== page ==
Race

Democracy and Ferguson

Black residents of Ferguson should have no trouble figuring out the message here: Some would rather they vote than protest. Some would be even happier if they did neither.

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Black voters
Environmental Protection Agency / Wikimedia Commons

Not all the residents of Ferguson, Missouri, are black; not all of them are out protesting; and some think the protesters are neglecting a better option for change.

"There are so many people here that don't vote, but they think they have the rights to everything in the world," one man told NPR. "The reason that in the African-American community there's less power is that they're not registering to vote," former Mayor Brian Fletcher told NBC News.

They would not necessarily get an argument from African-American activists. When the Rev. Al Sharpton visited Ferguson, he had stern words for black residents. "You all have got to start voting and showing up," he thundered to a church congregation. "Twelve percent turnout is an insult to your children."

Actually, 12 percent was overstating it. In the 2013 local election, only 6 percent of Ferguson's black residents cast ballots. That's one reason nearly every local elected official is white.

Tony Lee, a commentator on the right-wing Breitbart website, charged that they "have essentially disenfranchised themselves and are responsible for empowering the 'white power structure' that they have been complaining about after (Michael) Brown's death."

So both left and right are agreed: More voting by African-Americans in Ferguson would be a good thing. That's how democracy works. If they want to change how the police and other government bodies work, they should go to the polls.

But not everyone is so keen on the idea. Amid the protests, a couple of local women set up a booth in Ferguson to register voters. "We're trying to make young people understand that this is how to change things," one explained.

The reaction of the Missouri Republican Party was not elation. "Disgusting" and "completely inappropriate" were the terms used by Executive Director Matt Wills. "If that's not fanning the political flames, I don't know what is," he said.

Let's get this straight. The critics don't want the black citizens of Ferguson to demonstrate. They don't want them to riot. And they don't want them to vote. What are they supposed to do to effect the sort of change they want? Pray?

Wills' comments were called "dumb" by one GOP state legislator. But he seems to be in a lonely minority. Encouraging voting by African-Americans is not a conservative cause these days, in Missouri or elsewhere.

Just the opposite. In 2006, the state's Republican governor signed a bill passed by the Republican-dominated legislature imposing one of the strictest voter ID rules in the country over objections that it would hurt the poor, who are disproportionately black.

Nor was there a genuine evil to be eliminated. "No evidence was presented that voter impersonation fraud exists to any substantial degree in Missouri," a trial court found. The state supreme court struck down the law, saying that "the 2002 requirements, which are much less restrictive on the right to vote, have been sufficient to prevent this type of fraud."

But Missouri Republicans didn't give up. They tried to get a constitutional amendment on voter ID in 2012. This year, the Missouri House approved a ballot measure authorizing the kind of requirements the state supreme court rejected. Missouri's Democratic secretary of state, Jason Kander, estimated that 220,000 Missourians lack the specified state-issued photo IDs the measure called for.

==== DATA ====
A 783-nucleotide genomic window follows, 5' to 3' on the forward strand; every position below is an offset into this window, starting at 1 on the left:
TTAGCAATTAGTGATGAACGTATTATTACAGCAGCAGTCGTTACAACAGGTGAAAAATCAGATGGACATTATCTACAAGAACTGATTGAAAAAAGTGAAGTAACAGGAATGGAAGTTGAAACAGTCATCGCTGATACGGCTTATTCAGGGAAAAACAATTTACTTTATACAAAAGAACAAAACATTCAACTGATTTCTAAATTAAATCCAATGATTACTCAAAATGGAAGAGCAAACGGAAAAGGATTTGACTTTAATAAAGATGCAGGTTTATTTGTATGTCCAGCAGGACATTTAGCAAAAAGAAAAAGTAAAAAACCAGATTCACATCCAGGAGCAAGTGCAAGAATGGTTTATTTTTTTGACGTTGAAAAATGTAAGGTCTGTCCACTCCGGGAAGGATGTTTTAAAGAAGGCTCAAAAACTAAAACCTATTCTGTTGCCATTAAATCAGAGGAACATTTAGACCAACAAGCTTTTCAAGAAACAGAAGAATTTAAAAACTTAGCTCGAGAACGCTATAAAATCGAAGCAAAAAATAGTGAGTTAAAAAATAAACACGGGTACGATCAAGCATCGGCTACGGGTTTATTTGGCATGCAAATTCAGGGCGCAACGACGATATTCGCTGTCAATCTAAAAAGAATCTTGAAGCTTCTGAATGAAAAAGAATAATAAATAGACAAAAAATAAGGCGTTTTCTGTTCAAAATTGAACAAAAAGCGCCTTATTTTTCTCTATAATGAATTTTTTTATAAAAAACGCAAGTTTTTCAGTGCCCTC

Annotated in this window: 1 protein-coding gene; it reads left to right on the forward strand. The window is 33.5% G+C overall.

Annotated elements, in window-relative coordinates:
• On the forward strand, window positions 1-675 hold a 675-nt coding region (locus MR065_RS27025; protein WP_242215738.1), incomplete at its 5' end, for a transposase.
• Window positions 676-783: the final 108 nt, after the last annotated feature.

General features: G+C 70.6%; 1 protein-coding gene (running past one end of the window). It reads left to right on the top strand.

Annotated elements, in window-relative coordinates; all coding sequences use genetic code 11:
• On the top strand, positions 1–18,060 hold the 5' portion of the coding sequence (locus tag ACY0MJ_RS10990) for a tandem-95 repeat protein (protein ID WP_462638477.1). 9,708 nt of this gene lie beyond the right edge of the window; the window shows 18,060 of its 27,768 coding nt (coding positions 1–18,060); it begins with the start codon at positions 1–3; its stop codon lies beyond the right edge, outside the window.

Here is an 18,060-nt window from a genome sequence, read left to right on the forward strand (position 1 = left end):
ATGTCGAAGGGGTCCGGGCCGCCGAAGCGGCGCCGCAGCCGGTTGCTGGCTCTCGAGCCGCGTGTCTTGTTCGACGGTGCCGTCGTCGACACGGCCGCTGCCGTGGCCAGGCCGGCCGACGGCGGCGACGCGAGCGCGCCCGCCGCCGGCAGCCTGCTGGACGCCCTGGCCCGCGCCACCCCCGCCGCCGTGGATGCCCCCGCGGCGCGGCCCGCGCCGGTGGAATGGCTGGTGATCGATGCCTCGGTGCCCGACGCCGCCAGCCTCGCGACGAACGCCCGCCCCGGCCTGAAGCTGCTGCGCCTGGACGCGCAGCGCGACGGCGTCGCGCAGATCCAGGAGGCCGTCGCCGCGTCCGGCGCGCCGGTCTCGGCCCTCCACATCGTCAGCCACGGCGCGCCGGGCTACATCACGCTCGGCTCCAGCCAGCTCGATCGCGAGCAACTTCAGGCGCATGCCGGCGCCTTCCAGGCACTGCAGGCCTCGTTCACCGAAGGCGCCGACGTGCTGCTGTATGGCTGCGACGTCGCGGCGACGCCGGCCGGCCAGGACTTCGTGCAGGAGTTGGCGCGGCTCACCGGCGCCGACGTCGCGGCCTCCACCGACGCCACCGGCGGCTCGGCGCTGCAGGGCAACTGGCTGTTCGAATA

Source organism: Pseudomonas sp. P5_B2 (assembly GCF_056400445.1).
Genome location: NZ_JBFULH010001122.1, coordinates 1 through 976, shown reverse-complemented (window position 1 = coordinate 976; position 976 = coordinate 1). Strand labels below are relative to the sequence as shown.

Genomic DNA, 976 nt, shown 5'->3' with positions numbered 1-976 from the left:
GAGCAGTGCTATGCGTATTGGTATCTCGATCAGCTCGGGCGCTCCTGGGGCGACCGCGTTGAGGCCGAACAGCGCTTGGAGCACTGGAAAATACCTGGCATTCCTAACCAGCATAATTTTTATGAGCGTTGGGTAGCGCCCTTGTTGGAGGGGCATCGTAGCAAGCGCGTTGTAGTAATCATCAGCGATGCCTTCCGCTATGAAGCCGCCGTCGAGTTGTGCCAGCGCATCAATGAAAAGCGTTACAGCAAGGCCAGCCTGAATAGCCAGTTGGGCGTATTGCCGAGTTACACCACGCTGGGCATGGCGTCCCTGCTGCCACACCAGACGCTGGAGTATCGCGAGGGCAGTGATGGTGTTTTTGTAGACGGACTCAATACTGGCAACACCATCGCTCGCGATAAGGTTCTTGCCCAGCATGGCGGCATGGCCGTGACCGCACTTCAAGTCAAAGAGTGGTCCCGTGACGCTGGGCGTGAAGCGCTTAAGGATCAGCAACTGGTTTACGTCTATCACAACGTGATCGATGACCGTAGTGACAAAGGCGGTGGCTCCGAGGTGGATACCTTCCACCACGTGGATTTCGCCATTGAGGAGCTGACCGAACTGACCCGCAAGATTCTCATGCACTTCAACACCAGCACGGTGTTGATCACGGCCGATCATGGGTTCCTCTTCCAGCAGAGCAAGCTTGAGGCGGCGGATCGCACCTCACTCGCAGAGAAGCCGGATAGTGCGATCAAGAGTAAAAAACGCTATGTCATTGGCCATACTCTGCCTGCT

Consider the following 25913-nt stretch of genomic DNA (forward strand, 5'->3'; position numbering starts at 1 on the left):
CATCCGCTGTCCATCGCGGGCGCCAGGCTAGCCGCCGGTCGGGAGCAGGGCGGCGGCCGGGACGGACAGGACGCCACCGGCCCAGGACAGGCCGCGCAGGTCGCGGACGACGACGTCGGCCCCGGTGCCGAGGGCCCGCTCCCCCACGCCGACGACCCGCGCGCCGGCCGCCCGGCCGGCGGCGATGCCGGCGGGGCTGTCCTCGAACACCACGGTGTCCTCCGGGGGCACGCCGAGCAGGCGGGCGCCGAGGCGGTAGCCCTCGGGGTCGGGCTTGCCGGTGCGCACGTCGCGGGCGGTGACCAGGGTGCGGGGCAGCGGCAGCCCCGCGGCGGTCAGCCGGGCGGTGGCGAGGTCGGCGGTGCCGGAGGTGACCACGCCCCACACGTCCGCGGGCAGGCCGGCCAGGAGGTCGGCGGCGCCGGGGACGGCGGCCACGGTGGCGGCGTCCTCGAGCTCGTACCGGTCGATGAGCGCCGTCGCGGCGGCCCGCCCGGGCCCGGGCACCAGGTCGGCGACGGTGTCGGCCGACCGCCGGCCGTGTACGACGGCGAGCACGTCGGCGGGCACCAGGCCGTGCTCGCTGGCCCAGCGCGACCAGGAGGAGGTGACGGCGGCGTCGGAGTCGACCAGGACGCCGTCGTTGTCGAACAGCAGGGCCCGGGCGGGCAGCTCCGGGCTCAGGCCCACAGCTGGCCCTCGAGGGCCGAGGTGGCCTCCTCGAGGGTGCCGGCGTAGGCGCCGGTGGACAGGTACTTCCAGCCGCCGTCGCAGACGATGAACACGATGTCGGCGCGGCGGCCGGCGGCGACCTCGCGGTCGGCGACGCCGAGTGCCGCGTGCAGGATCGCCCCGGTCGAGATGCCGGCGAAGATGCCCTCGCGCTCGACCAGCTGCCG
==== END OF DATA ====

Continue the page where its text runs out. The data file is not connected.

This approach has become a major GOP cause in state after state. The justification is that strict voter ID rules prevent election fraud.

But Loyola Law School professor Justin Levitt undertook to examine every alleged instance of in-person voter impersonation since 2000 anywhere in America. He found 31 reports, not all of which were confirmed. Those were out of more than a billion ballots cast.

At best, the tighter rules would have prevented a few illegal votes that had no effect on outcomes. But Levitt notes, "In just four states that have held just a few elections under the harshest ID laws, more than 3,000 votes (in general elections alone) have reportedly been affirmatively rejected for lack of ID." It's a safe bet that the number of eligible voters kept out of the voting booth far exceeds the number of fraudulent ones.

Black residents of Ferguson should have no trouble figuring out the message here: Some would rather they vote than protest. Some would be even happier if they did neither.

NEXT: Brickbat: Does He Think He's a Cop?

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  1. “What are they supposed to do to effect the sort of change they want? Pray?”

    Um, yes?

    It’s not as praying and acting are incompatible – ora et labora (pray and work).

  2. But Loyola Law School professor Justin Levitt undertook to examine every alleged instance of in-person voter impersonation since 2000 anywhere in America. He found 31 reports, not all of which were confirmed. Those were out of more than a billion ballots cast.

    Of course he didn’t have any sort of partisan conflict of interest when he came to this conclusion, right?

    http://www.law.harvard.edu/pro…..vitt-.html

    In New York, I joined the Brennan Center for Justice at NYU School of Law: part think-tank, part advocacy shop, and part nonprofit law firm. I’ve been there ever since, working on voting rights and election administration and redistricting, with a brief leave this past fall to help run the national voter protection program of the Obama campaign.

    1. This “we can’t find any evidence of corrupt voting” is a pile of crap! There were more convictions than this, so the idea that none of them can be confirmed is pure garbage and nothing more than a DNC apologetics talking point.